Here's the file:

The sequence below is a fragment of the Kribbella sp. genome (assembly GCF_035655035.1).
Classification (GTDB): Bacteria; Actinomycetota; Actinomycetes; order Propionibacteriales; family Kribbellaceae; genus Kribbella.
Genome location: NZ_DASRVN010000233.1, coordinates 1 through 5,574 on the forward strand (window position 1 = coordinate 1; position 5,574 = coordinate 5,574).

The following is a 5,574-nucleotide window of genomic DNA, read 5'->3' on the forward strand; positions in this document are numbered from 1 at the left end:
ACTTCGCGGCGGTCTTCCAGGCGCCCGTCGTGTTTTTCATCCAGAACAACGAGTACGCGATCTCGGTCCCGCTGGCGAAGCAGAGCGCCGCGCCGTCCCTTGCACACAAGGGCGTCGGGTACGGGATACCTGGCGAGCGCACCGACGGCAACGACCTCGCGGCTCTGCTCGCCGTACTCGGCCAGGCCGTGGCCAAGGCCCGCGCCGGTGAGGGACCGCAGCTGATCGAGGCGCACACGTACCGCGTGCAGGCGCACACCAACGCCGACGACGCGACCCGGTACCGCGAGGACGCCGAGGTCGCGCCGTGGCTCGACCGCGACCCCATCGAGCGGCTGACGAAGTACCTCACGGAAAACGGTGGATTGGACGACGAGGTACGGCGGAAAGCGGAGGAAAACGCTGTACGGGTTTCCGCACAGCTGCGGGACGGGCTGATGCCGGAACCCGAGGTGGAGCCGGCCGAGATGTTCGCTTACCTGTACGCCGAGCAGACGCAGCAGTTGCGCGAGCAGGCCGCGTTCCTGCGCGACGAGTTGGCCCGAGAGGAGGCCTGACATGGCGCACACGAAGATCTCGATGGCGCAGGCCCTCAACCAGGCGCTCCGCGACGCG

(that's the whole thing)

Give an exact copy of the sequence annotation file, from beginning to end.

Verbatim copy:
The sequence below is a fragment of the Kribbella sp. genome (assembly GCF_035655035.1).
Classification (GTDB): Bacteria; Actinomycetota; Actinomycetes; order Propionibacteriales; family Kribbellaceae; genus Kribbella.
Genome location: NZ_DASRVN010000233.1, coordinates 1 through 5,574 on the forward strand (window position 1 = coordinate 1; position 5,574 = coordinate 5,574).

The following is a 5,574-nucleotide window of genomic DNA, read 5'->3' on the forward strand; positions in this document are numbered from 1 at the left end:
ACTTCGCGGCGGTCTTCCAGGCGCCCGTCGTGTTTTTCATCCAGAACAACGAGTACGCGATCTCGGTCCCGCTGGCGAAGCAGAGCGCCGCGCCGTCCCTTGCACACAAGGGCGTCGGGTACGGGATACCTGGCGAGCGCACCGACGGCAACGACCTCGCGGCTCTGCTCGCCGTACTCGGCCAGGCCGTGGCCAAGGCCCGCGCCGGTGAGGGACCGCAGCTGATCGAGGCGCACACGTACCGCGTGCAGGCGCACACCAACGCCGACGACGCGACCCGGTACCGCGAGGACGCCGAGGTCGCGCCGTGGCTCGACCGCGACCCCATCGAGCGGCTGACGAAGTACCTCACGGAAAACGGTGGATTGGACGACGAGGTACGGCGGAAAGCGGAGGAAAACGCTGTACGGGTTTCCGCACAGCTGCGGGACGGGCTGATGCCGGAACCCGAGGTGGAGCCGGCCGAGATGTTCGCTTACCTGTACGCCGAGCAGACGCAGCAGTTGCGCGAGCAGGCCGCGTTCCTGCGCGACGAGTTGGCCCGAGAGGAGGCCTGACATGGCGCACACGAAGATCTCGATGGCGCAGGCCCTCAACCAGGCGCTCCGCGACGCG